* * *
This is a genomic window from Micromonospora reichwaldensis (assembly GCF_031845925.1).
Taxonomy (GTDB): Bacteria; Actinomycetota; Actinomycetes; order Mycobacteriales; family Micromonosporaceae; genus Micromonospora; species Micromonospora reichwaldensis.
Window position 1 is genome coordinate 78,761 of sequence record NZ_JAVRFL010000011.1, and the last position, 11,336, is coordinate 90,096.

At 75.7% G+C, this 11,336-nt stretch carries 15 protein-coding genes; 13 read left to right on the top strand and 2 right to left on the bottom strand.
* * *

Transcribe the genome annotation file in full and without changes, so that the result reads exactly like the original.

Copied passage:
This is a genomic window from Micromonospora reichwaldensis (assembly GCF_031845925.1).
Taxonomy (GTDB): Bacteria; Actinomycetota; Actinomycetes; order Mycobacteriales; family Micromonosporaceae; genus Micromonospora; species Micromonospora reichwaldensis.
Window position 1 is genome coordinate 78,761 of sequence record NZ_JAVRFL010000011.1, and the last position, 11,336, is coordinate 90,096.

At 75.7% G+C, this 11,336-nt stretch carries 15 protein-coding genes; 13 read left to right on the top strand and 2 right to left on the bottom strand.